There is no quote that terrifies me more than this one. What’s worse than waking up one day and realising that your entire life has passed you by, seemingly in the blink of an eye? Quickly and quietly, perception catches you off guard and pulls the rug out from underneath you, leaving you scrambling to make something of yourself. To find purpose and fulfillment in this otherwise stale existence. Growing old is inevitable, and it’s one of, if not my biggest fear. I don’t want to age, not because I’m afraid of wrinkles and grey hair, but because these changes remind me that I have an expiry date. Perhaps, because I’m still young and have barely scratched the surface of what will become my life, I don’t understand the natural progression and ultimately, surrendering one must feel when they’ve reached the end of their tether. I’ve seen it in the eyes of the elderly who used to reside in the nursing home my sister once worked at. A look of acceptance, of exhaustion, and of peace. A life filled with joy, love, pain and grief, of moments that make us feel like we’re flying, and others when we struggle to catch our breaths. After decades of experiences, of milestones, hardships and accomplishments, there must come a time when someone decides they’ve had enough. For some, this moment comes much earlier in the timeline of their existence, either through the hands of the universe, or their very own. Others try to fight time and cling onto the appearance of someone they once were, continuously altering their bodies in the pursuit of eternal youth. We’re all walking the same path, and inevitably, we will all reach the end. We won’t all stumble across the same rocks or divots in the earth, and where some of us see as a path lined with flowers, others see only weeds. The lives we live are fleeting, and whilst we should accept the fact that we live within the constraints of time, we shouldn’t let that define the choices we make or the emotions we let consume us. Sometimes I feel like little more than a fearful child shoved into the body of someone who’s supposed to have everything figured out, but I don’t think anyone actually does. Contemplate the future and accept the past, but live in the present and take comfort in knowing that no one really knows what to do with this gift we call life.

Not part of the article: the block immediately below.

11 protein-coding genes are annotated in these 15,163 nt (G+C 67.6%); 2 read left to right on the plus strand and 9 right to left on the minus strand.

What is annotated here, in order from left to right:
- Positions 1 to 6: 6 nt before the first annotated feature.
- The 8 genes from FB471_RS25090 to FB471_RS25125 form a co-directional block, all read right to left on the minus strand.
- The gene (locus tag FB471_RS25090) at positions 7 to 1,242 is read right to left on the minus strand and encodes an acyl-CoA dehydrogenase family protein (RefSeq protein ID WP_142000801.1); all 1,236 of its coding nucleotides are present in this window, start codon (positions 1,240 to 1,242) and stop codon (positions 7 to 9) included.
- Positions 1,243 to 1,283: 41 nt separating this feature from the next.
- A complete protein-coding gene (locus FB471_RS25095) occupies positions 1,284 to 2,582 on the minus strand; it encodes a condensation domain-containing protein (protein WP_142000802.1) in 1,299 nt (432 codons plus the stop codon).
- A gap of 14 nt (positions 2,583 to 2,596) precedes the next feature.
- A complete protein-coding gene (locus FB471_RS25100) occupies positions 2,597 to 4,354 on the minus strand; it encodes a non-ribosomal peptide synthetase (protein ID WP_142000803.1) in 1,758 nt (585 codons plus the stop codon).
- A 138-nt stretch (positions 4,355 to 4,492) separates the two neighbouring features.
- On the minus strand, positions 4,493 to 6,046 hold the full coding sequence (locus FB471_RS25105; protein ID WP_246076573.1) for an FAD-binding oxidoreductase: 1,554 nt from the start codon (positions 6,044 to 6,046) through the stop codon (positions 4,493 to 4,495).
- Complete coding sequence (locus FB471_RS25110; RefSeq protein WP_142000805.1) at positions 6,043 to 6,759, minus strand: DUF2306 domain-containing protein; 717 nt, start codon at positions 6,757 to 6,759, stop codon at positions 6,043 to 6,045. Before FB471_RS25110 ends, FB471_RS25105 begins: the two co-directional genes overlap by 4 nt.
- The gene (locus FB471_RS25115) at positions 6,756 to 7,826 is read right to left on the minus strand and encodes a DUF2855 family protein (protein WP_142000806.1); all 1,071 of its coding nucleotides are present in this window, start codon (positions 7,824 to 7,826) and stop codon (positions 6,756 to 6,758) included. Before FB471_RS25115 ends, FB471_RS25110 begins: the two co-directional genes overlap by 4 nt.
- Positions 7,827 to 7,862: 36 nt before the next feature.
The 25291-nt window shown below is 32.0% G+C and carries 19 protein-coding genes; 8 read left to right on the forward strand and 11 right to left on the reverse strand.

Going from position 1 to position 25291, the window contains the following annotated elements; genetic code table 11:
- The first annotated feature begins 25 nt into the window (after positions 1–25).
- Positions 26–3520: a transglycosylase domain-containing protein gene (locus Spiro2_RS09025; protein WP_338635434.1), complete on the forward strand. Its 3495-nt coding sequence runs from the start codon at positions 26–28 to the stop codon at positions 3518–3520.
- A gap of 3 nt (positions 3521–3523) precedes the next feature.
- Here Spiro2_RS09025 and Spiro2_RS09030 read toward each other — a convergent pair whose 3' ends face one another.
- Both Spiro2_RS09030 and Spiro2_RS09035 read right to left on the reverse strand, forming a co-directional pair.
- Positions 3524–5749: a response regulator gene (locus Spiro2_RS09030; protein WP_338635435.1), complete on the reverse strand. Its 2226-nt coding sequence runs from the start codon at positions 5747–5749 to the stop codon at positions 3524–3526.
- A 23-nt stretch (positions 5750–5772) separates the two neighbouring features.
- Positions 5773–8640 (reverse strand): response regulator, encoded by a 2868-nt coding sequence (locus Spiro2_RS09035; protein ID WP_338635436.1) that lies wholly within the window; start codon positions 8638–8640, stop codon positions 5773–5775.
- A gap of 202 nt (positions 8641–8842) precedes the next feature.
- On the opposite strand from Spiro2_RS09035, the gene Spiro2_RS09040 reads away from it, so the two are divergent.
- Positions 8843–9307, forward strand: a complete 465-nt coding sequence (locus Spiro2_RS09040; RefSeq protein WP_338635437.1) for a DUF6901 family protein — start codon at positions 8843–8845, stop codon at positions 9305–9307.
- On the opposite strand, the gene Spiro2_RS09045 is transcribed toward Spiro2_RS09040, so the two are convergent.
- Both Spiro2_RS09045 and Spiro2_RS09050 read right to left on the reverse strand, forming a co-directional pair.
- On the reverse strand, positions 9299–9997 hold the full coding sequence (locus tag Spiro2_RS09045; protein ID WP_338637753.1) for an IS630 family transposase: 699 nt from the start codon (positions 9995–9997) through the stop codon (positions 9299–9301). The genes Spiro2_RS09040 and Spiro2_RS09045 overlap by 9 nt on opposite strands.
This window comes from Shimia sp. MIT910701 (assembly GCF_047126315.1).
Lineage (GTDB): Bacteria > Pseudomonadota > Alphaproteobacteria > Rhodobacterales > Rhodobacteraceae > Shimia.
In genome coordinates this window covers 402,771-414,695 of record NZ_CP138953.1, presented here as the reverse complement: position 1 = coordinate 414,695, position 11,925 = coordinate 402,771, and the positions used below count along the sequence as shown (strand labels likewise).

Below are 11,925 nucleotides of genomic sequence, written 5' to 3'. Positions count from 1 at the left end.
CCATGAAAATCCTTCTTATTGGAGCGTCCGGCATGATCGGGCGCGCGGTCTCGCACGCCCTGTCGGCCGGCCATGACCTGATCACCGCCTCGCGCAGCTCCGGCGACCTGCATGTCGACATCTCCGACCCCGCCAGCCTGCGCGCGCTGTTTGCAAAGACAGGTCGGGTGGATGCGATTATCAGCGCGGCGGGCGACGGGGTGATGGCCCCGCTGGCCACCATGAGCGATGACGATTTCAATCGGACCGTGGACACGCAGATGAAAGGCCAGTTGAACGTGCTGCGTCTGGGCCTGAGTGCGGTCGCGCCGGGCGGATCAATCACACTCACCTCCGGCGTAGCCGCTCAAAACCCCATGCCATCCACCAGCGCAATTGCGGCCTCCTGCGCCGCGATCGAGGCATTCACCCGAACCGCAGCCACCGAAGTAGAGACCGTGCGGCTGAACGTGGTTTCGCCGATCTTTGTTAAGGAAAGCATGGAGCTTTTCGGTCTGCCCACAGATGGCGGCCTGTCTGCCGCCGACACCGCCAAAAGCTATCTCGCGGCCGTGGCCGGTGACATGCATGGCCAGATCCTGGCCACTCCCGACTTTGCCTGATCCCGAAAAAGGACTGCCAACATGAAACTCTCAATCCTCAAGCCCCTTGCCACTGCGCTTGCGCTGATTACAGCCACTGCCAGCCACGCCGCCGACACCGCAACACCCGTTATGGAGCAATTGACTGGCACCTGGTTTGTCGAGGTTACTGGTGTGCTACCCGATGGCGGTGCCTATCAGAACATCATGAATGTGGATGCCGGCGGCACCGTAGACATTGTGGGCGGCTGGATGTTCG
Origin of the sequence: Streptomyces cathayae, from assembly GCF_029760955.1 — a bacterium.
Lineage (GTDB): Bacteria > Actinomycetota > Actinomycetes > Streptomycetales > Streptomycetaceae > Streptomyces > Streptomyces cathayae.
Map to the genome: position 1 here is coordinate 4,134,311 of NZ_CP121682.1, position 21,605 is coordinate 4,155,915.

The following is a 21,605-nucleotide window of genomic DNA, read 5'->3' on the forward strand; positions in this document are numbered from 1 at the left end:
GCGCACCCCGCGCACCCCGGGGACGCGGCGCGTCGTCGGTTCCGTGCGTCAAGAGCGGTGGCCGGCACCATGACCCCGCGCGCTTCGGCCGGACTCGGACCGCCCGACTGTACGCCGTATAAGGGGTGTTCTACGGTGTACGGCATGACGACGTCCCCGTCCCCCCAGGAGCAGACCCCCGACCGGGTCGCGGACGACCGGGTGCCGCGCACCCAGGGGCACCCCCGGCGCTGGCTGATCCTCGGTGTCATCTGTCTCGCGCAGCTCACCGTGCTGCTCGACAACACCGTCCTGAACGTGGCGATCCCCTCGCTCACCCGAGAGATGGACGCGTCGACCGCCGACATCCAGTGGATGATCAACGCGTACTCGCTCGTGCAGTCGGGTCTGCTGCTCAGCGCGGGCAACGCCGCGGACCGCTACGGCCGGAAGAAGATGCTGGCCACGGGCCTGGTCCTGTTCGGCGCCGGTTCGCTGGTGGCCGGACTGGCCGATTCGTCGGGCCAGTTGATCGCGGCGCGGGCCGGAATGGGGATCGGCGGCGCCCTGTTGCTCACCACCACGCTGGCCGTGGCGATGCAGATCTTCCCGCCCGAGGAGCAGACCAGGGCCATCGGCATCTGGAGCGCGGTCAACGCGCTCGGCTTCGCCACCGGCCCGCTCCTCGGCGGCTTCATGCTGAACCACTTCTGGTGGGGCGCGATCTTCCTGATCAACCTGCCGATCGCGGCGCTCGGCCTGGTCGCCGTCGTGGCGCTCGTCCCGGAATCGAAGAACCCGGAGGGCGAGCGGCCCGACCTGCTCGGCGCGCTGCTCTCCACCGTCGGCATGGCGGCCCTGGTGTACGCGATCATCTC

If we never felt sadness, we wouldn’t ever appreciate what it feels like to be truly happy. With nothing to compare and contrast against the positive emotions, happiness becomes a constant state of being, synonymous with what it means to be human. Our lives would become dull. Yet, despite me being able to recognise the important role sadness plays in my life, I still struggle to accept when I feel anything other than content. I don’t allow myself to be sad as often as I should, because I don’t feel like I deserve to be sad. For the most part, I live a wonderful life. I’m surrounded by incredible, supportive and understanding people; I have a roof over my head, food in my belly and a bedroom filled with art supplies and books. I have so much, whereas others have so little, and so I tell myself that because others have it much worse, I’m supposed to be happy. But it’s okay to feel sad. Life isn’t a straight line that we follow until we reach the end of our road; no, life is an obstacle course that we’re thrown into blindfolded with no clue how to navigate our way through it. Even the most privileged of people will struggle at times, and that’s okay. Every single one of us will experience moments of both extreme joy and pain throughout our lifetimes, regardless of what kind of childhood we had or how much money we make. If a child breaks their arm, we don’t tell them to suck it up and stop crying because others are dying of cancer. We love and support them, and do our best to ease their pain. Sadness can’t be fixed with a bandage because sometimes it demands to be felt.